“Jaime” is Jaime Leopold: star of The Last Hot Lick, original bass player for cult crossover band Dan Hicks and His Hot Licks, and for the last several years the primary singer-songwriter behind the local “Folk / Country / Acid Memory” band Jaime Leopold and the Short Stories. Cohen reached back to her Portland roots to make The Last Hot Lick, screening Saturday in the Portland Art Museum’s Whitsell Auditorium as part of Reel Music 35, the Northwest Film Center’s annual celebration of music in film.

Leopold, right, with Short Stories.

Leopold plays Jack Willits, a 60-something singer-storyteller playing “a never-ending tour of small gigs in Eastern Oregon,” which sounds pretty great to me and just about right for the founder of Portland’s favorite “American QuirkTM” band. Short Stories vocalist Jennifer Smieja evokes The Muse as a mystery woman Willits puts his hopes in, and both will perform at the screening. Director Cohen will be in attendance to talk about her film with Smieja and Leopold, whom she’s known since childhood.

Mahalia Cohen: Natural Filmmaker

Cohen got her start as a filmmaker right here, not just in Portland but at NWFC. “I knew I wanted to be a filmmaker from a very early age,” she recalls. “I started saying I wanted to be a director when I was about 10, and I took my first classes at Northwest Film Center when I was 13.”

In 1998 Cohen left Portland for New York City and film school. “I loved the nature and the landscape in Oregon growing up, but had a real feeling that I wanted to get away, go to New York, someplace bigger,” she remembers. “[Oregon] became embedded in my imagination and my artistic life; even though I’ve lived away half my life, it’s grown in importance. It’s always been there. It’s in my brain.” One of the various scripts she has in development takes place in ‘90s Portland, although Cohen notes that it “couldn’t be shot in Portland anymore, [because] the Portland of the ‘90s doesn’t exist anymore.”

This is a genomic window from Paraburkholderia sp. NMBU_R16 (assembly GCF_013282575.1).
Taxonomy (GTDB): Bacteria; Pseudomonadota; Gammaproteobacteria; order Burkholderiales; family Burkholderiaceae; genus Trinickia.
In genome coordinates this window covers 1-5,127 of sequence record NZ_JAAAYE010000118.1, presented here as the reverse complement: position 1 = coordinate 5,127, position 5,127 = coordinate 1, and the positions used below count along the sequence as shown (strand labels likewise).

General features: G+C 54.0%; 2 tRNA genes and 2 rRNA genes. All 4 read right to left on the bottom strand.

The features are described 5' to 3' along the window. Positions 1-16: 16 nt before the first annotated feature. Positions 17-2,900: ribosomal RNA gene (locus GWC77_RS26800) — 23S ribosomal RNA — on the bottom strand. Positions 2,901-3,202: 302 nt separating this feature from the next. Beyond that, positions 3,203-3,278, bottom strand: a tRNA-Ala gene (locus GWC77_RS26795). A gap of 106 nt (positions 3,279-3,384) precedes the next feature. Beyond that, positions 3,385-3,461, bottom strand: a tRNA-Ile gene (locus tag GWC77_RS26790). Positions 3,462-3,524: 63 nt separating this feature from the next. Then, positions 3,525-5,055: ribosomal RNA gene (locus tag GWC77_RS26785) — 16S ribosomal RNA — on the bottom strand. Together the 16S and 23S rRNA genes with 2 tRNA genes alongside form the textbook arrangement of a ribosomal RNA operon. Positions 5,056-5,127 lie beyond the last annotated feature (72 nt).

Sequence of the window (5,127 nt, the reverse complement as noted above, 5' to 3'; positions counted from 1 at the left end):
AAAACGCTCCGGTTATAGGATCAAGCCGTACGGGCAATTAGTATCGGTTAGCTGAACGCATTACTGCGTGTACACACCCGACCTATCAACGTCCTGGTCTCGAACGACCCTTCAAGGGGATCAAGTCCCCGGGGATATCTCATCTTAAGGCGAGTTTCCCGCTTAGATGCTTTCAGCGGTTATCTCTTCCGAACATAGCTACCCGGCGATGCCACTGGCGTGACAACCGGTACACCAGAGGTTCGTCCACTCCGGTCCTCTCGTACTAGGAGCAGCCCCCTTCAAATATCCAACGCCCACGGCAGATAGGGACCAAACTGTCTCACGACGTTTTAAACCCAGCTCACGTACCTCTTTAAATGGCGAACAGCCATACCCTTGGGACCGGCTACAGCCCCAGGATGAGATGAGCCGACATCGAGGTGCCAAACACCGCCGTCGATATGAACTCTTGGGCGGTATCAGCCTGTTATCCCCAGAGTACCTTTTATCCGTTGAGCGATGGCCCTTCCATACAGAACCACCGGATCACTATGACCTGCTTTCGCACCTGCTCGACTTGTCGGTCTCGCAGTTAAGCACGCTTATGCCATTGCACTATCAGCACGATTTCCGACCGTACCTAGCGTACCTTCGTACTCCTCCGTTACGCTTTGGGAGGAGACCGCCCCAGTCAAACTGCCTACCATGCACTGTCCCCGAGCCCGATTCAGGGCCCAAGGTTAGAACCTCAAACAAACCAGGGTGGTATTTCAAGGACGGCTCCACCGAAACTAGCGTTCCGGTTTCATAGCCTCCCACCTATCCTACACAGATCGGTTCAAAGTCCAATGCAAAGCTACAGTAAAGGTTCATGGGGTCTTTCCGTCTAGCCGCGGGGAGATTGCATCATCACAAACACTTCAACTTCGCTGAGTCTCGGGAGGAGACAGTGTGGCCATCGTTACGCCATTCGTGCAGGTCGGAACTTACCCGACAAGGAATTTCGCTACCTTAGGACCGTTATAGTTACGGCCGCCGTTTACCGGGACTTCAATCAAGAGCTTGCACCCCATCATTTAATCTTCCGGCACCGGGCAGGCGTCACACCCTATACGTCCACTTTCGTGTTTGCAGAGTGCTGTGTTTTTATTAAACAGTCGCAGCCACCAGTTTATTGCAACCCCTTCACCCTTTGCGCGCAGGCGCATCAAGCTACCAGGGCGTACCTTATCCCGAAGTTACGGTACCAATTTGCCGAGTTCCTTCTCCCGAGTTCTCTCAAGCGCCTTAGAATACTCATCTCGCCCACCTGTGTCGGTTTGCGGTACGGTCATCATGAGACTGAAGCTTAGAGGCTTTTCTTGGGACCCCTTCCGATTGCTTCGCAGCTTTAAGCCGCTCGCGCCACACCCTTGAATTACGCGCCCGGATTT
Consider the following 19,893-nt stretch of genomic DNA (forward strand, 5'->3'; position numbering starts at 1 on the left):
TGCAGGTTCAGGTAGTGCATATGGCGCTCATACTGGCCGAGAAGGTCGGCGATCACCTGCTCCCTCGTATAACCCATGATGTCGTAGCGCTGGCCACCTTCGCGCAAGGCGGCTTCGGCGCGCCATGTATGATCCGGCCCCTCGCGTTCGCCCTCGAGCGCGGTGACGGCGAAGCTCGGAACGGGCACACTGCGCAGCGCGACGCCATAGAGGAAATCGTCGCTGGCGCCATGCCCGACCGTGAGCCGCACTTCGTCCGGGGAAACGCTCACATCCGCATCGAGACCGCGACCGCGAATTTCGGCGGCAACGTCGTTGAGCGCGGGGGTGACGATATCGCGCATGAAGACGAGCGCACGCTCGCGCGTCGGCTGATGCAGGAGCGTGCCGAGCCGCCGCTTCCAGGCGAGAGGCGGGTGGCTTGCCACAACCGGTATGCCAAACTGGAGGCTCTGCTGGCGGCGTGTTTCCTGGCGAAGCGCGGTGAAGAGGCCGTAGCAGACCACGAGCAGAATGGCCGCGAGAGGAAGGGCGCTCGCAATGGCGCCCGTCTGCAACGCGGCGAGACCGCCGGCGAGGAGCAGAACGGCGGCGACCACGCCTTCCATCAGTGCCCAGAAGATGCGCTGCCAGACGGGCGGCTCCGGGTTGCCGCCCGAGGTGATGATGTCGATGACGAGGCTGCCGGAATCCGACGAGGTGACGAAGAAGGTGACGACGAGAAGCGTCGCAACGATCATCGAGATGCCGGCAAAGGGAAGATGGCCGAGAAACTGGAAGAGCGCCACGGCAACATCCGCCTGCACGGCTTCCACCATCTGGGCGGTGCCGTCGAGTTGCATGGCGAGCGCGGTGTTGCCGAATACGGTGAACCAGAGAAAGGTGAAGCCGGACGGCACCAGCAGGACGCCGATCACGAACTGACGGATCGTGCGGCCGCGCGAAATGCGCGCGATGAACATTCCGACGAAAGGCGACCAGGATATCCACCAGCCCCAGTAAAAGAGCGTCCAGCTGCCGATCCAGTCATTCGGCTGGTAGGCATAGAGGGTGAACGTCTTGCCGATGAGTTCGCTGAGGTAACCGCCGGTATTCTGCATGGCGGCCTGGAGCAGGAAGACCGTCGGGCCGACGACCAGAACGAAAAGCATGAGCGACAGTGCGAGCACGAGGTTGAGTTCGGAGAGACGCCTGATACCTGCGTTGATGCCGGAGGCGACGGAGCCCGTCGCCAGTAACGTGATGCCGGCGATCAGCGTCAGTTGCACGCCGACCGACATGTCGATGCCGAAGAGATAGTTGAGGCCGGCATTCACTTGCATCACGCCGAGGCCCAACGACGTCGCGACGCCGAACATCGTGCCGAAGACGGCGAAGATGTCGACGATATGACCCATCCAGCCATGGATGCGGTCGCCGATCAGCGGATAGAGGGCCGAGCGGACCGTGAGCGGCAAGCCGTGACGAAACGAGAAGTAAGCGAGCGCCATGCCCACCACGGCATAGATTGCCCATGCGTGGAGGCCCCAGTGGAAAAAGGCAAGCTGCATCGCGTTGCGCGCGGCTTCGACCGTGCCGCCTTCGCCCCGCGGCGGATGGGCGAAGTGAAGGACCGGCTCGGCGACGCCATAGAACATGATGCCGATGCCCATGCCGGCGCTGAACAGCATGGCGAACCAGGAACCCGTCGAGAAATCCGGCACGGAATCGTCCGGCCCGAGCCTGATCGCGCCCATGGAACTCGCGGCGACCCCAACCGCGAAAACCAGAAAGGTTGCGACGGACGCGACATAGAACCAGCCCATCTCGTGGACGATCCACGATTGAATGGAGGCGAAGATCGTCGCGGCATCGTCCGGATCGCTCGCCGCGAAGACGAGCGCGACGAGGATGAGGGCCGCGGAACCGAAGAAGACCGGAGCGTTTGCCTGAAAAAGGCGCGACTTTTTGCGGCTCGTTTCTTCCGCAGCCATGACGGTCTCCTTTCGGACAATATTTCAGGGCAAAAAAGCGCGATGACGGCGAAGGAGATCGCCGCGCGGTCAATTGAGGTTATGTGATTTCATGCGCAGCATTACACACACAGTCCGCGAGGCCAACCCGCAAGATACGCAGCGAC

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‘Queer Horror’ preview: season of the witch

Halloween installment in Hollywood Theatre's film series celebrates the infernal feminine

by ANTHONY HUDSON

The witches are coming. No longer are they meeting just in thunder, lightning, or in rain, dancing at the Sabbat’s fire and clothed only by its flickering glow. No longer do they tap their claws against bedroom windows hungry for a feast, tethered to the pagan holidays of old or the worship of Yahweh’s prosecutor-turned-nemesis. Witches today emerge from the dirt and the swamps, from your schools and grocery stores and homes; no longer green and hooknosed, they approach in all shapes, sizes, and colors. From Lady Gaga’s sorceress in American Horror Story to Kristen J. Sollee’s sociological text Witches, Sluts, and Feminists and a whole canon of modern women-centric horror films, the witches are here, and they are legion.